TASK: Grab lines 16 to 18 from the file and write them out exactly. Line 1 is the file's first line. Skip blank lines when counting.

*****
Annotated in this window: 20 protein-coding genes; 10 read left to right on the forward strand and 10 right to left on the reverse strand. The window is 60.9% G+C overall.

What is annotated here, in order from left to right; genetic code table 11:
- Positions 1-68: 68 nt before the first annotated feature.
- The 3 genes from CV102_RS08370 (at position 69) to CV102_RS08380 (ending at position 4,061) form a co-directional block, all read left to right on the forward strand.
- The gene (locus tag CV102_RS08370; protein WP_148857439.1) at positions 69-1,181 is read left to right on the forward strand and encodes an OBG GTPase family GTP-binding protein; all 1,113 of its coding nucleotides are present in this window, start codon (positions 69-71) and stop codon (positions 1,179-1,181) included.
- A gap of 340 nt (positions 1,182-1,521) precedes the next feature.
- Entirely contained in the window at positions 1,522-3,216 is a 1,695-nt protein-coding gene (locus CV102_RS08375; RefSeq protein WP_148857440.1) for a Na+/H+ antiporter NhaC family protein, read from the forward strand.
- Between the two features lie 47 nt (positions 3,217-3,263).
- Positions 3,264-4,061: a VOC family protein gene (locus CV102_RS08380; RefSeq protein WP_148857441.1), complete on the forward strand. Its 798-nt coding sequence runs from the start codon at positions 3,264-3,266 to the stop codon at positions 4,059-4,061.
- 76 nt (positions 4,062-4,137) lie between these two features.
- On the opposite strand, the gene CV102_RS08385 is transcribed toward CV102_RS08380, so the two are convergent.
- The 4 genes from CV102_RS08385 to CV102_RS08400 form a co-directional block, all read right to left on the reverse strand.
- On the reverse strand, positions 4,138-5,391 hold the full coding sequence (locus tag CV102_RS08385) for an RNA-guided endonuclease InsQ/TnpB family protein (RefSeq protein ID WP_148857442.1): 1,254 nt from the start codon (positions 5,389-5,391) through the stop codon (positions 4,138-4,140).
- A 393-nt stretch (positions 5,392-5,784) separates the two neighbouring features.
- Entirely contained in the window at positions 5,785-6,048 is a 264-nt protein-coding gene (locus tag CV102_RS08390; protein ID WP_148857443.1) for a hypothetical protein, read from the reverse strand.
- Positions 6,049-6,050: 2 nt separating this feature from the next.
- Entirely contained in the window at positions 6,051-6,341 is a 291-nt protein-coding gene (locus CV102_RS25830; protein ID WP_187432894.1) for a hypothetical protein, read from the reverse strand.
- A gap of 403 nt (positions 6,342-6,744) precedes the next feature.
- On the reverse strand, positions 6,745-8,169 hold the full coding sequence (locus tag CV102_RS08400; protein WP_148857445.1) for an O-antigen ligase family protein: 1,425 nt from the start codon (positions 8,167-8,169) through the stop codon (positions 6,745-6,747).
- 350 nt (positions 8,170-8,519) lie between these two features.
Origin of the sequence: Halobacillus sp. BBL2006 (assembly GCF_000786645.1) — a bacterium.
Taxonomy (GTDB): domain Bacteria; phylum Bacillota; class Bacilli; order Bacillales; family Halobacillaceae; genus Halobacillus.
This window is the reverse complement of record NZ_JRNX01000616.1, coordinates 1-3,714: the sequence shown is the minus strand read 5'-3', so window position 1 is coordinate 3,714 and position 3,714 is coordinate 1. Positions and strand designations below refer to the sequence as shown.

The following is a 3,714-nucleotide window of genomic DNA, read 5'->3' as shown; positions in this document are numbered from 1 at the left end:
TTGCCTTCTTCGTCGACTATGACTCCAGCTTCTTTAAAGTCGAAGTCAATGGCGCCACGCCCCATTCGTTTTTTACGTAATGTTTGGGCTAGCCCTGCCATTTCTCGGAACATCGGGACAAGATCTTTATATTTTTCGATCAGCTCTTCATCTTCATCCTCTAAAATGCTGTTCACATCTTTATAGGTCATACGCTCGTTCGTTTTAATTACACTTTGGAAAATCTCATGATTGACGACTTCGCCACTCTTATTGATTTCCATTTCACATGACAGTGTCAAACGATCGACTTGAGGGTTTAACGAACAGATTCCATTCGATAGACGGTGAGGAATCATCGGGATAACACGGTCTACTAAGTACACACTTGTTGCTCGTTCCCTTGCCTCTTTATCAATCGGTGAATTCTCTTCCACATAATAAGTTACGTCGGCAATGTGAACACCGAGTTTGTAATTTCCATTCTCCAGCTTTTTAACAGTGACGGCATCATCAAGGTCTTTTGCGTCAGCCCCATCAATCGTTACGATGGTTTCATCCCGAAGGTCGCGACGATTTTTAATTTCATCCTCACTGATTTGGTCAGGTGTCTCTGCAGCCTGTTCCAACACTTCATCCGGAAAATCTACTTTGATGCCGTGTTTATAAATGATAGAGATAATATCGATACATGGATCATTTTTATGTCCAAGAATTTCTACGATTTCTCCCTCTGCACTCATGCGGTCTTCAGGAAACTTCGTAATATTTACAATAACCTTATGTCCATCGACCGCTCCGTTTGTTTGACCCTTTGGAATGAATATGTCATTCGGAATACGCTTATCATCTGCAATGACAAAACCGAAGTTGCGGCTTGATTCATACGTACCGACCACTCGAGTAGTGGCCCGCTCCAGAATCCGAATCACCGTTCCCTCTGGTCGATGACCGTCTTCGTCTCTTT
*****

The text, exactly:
- Positions 6,049-6,050: 2 nt separating this feature from the next.
- Entirely contained in the window at positions 6,051-6,341 is a 291-nt protein-coding gene (locus CV102_RS25830; protein ID WP_187432894.1) for a hypothetical protein, read from the reverse strand.
- A gap of 403 nt (positions 6,342-6,744) precedes the next feature.